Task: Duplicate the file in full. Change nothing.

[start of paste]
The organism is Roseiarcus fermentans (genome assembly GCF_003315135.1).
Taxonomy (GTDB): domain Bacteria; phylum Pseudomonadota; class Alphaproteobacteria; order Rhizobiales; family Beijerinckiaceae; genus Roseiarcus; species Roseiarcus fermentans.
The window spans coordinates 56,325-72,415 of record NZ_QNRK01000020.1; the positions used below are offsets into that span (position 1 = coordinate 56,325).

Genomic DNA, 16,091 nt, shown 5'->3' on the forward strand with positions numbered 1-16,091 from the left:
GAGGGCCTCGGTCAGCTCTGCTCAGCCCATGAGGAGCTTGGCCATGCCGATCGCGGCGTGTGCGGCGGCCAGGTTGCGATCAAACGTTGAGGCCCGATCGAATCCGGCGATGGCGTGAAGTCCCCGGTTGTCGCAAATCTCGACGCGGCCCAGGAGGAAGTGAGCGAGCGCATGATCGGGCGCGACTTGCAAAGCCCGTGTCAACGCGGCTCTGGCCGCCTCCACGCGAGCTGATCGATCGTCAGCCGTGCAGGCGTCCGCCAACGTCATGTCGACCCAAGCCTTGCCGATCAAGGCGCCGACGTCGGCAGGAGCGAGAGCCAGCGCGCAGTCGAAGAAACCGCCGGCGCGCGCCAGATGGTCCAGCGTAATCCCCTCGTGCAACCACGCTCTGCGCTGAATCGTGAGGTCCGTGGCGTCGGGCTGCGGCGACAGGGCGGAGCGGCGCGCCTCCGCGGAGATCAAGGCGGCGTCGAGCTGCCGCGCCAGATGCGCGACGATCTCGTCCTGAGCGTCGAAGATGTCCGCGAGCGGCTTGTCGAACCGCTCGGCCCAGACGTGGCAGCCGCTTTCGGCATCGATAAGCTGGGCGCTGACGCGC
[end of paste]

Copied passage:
The organism is Roseiarcus fermentans (genome assembly GCF_003315135.1).
Taxonomy (GTDB): domain Bacteria; phylum Pseudomonadota; class Alphaproteobacteria; order Rhizobiales; family Beijerinckiaceae; genus Roseiarcus; species Roseiarcus fermentans.
The window spans coordinates 56,325-72,415 of record NZ_QNRK01000020.1; the positions used below are offsets into that span (position 1 = coordinate 56,325).

Genomic DNA, 16,091 nt, shown 5'->3' on the forward strand with positions numbered 1-16,091 from the left:
GAGGGCCTCGGTCAGCTCTGCTCAGCCCATGAGGAGCTTGGCCATGCCGATCGCGGCGTGTGCGGCGGCCAGGTTGCGATCAAACGTTGAGGCCCGATCGAATCCGGCGATGGCGTGAAGTCCCCGGTTGTCGCAAATCTCGACGCGGCCCAGGAGGAAGTGAGCGAGCGCATGATCGGGCGCGACTTGCAAAGCCCGTGTCAACGCGGCTCTGGCCGCCTCCACGCGAGCTGATCGATCGTCAGCCGTGCAGGCGTCCGCCAACGTCATGTCGACCCAAGCCTTGCCGATCAAGGCGCCGACGTCGGCAGGAGCGAGAGCCAGCGCGCAGTCGAAGAAACCGCCGGCGCGCGCCAGATGGTCCAGCGTAATCCCCTCGTGCAACCACGCTCTGCGCTGAATCGTGAGGTCCGTGGCGTCGGGCTGCGGCGACAGGGCGGAGCGGCGCGCCTCCGCGGAGATCAAGGCGGCGTCGAGCTGCCGCGCCAGATGCGCGACGATCTCGTCCTGAGCGTCGAAGATGTCCGCGAGCGGCTTGTCGAACCGCTCGGCCCAGACGTGGCAGCCGCTTTCGGCATCGATAAGCTGGGCGCTGACGCGC